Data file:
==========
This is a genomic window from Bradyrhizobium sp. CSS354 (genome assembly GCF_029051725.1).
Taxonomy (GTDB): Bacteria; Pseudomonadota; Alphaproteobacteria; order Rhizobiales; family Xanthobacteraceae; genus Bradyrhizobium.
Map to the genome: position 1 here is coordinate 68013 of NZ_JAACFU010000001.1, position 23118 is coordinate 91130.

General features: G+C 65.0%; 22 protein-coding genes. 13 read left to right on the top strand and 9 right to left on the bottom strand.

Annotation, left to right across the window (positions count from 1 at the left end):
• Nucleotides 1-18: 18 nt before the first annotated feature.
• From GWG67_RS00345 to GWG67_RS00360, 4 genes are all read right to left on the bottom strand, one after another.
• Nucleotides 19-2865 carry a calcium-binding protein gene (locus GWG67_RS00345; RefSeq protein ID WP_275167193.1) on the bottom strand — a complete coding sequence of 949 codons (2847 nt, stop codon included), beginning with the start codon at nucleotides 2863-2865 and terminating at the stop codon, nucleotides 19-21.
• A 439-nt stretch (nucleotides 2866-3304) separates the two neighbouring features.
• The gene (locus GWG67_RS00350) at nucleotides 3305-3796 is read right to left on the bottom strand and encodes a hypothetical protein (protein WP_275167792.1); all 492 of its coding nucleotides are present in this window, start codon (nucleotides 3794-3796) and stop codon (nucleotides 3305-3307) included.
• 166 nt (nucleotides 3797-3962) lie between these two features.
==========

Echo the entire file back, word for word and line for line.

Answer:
This is a genomic window from Bradyrhizobium sp. CSS354 (genome assembly GCF_029051725.1).
Taxonomy (GTDB): Bacteria; Pseudomonadota; Alphaproteobacteria; order Rhizobiales; family Xanthobacteraceae; genus Bradyrhizobium.
Map to the genome: position 1 here is coordinate 68013 of NZ_JAACFU010000001.1, position 23118 is coordinate 91130.

General features: G+C 65.0%; 22 protein-coding genes. 13 read left to right on the top strand and 9 right to left on the bottom strand.

Annotation, left to right across the window (positions count from 1 at the left end):
• Nucleotides 1-18: 18 nt before the first annotated feature.
• From GWG67_RS00345 to GWG67_RS00360, 4 genes are all read right to left on the bottom strand, one after another.
• Nucleotides 19-2865 carry a calcium-binding protein gene (locus GWG67_RS00345; RefSeq protein ID WP_275167193.1) on the bottom strand — a complete coding sequence of 949 codons (2847 nt, stop codon included), beginning with the start codon at nucleotides 2863-2865 and terminating at the stop codon, nucleotides 19-21.
• A 439-nt stretch (nucleotides 2866-3304) separates the two neighbouring features.
• The gene (locus GWG67_RS00350) at nucleotides 3305-3796 is read right to left on the bottom strand and encodes a hypothetical protein (protein WP_275167792.1); all 492 of its coding nucleotides are present in this window, start codon (nucleotides 3794-3796) and stop codon (nucleotides 3305-3307) included.
• 166 nt (nucleotides 3797-3962) lie between these two features.